Climate change and nature’s own process for building resilience require us to work together as we build our own. Yet in doing so, we are asked to build nature-based solutions that foster a more eco-centric and community-oriented world.
Implementing nature-based solutions in our local communities requires education and an openness to working together. It also requires knowing your landscape (another reason to get outdoors to connect with your local natural environment).
What natural event does your locale typically experience? These may increase, decrease, and/or shift. Many communities are also experiencing weather events that were once foreign to them. Yes, this news can be alarming, but there is much that we can still do to prepare for them as we adapt.
Nature-based solutions require governments, private entities, and communities to invest in green infrastructure and/or implement bioengineering to find the best solutions that ensure our collective survival.
This also means holding leaders VERY accountable for meeting the climate needs of communities. Of all the things your tax dollars pay for, retrofitting your community to be fit for climate change is necessary.
Plus, nature-based solutions have added social, political, educational, and health benefits that can’t be overlooked. Knowledge is power, and collective action (with constant pressure) can 100% change the trajectory of your community’s survival. Don’t wait till disaster strikes, begin rallying your neighbors today.
6. Get clear on what really matters
You’re busy. You have bills to pay, mouths to feed, and so many other things that need to be done to survive. I get it.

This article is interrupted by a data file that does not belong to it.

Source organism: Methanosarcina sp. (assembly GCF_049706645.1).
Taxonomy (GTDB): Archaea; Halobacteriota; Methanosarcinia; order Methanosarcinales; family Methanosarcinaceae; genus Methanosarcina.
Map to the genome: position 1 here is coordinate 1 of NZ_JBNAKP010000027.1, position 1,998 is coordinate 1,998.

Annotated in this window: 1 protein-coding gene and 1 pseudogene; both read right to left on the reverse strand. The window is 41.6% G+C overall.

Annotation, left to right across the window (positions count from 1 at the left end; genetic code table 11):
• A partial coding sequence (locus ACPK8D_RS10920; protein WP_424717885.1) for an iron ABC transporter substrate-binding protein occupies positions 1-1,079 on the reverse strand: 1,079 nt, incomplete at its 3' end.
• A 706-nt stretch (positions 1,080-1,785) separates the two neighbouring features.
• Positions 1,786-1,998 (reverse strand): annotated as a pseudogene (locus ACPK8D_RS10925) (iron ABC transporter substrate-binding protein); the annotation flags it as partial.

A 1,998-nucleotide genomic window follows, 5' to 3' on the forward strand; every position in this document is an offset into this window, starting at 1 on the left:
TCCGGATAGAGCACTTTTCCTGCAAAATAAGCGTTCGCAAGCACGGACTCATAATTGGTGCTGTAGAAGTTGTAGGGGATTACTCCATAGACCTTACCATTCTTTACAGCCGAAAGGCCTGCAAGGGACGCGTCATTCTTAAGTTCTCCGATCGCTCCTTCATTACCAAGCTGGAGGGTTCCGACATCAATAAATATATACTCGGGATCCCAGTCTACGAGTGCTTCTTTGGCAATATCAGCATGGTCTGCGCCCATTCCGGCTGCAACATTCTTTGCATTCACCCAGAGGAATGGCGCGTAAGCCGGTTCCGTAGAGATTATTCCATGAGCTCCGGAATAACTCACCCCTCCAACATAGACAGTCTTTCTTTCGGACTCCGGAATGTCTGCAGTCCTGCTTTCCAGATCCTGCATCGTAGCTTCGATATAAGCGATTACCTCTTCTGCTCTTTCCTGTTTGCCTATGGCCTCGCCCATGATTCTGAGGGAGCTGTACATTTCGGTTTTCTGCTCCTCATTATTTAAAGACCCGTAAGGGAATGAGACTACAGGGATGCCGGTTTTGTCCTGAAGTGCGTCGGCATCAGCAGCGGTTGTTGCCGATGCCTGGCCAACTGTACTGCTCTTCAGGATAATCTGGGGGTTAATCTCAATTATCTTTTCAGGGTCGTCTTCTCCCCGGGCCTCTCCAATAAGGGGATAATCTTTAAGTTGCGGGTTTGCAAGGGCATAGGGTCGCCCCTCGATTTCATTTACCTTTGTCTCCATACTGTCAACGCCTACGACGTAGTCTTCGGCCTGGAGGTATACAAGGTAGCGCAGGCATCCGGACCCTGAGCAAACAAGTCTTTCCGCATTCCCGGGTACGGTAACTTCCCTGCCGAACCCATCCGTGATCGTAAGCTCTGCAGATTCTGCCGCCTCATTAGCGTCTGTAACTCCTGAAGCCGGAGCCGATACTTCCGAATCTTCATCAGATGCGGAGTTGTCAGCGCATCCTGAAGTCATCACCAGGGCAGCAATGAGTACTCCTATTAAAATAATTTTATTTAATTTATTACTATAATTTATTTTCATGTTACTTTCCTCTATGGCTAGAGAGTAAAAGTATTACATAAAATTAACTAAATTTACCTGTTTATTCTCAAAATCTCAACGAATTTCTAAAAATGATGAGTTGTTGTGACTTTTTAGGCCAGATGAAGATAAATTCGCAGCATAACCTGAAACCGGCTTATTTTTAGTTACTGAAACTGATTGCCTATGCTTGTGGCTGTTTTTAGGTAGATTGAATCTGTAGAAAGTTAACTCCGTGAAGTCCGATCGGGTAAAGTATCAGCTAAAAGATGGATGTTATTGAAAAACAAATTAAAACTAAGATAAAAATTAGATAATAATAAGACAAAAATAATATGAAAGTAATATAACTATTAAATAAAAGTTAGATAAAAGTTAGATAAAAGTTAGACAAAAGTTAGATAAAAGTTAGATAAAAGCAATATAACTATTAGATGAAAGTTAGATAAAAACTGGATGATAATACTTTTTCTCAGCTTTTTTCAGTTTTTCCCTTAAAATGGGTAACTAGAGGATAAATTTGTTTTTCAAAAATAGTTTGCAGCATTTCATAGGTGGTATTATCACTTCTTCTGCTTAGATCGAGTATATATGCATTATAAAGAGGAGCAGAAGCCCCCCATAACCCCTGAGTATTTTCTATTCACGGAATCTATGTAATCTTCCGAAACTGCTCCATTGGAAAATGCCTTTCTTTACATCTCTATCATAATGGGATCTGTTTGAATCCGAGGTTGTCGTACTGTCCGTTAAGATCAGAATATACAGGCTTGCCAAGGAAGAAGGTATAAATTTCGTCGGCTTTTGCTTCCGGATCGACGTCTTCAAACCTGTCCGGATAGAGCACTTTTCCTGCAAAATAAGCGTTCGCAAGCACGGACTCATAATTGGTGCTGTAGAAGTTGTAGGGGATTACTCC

But what might you really be surviving for? This is where you need to get clear on your goals, your mission, what gets you out of bed each day. Whatever that may be, allow that to be what it is. And if you see that perhaps you could add a bit more wellness or resilience skills under your belt as you plan for whatever life may bring, then now’s the time.
Even if you aren’t clear on what matters to you, I can help you get there. As a wellness advocate and consultant, my goal is to help individuals, communities, and businesses get clear on what they want while injecting the right type of wellness into your life.
Prioritizing your well-being and building your capacity for resilience will shift your life in ways once imagined. Here are some highlights; it can:
- Strengthen your body; clarify your mind
- Heal you emotionally, financially, mentally, spiritually, and physically
- Boost self-confidence and help you feel more alive
- Help you better manage life’s stressors; can boost creativity
- Change and/or open your perspective, beliefs, and lifestyle options
- Connect (or reconnects) you with yourself, and any purpose you may feel
- Help you connect with others and build community; Fosters Less division and more connection
- Reconnect (or connects) you with the natural world and its cycles; Instills a sense of stewardship with the natural world that aims to harmoniously live with and support nature
- Increase empathy and compassion for yourself and others
- Heighten your intuition or gut guidance
All of these are rooted in people- and nature-first perspectives that heal trauma and boost connections.
Your external influences can greatly impact your lifestyle choices, perspectives, management styles, personality, behaviors, value systems, and connections. Yet, when you as an individual actively incorporate wellness in your daily life, you allow yourself to heal and improve —subsequently healing and improving your surrounding environments.
Check-in: What does it mean to be resilient to you? How does your perception of eco-resilience and climate change intersect with your personal wellness goals? How does or can community help you increase resilience? Are you ready to become more resilient? Are you ready to create or expand your wellness practice?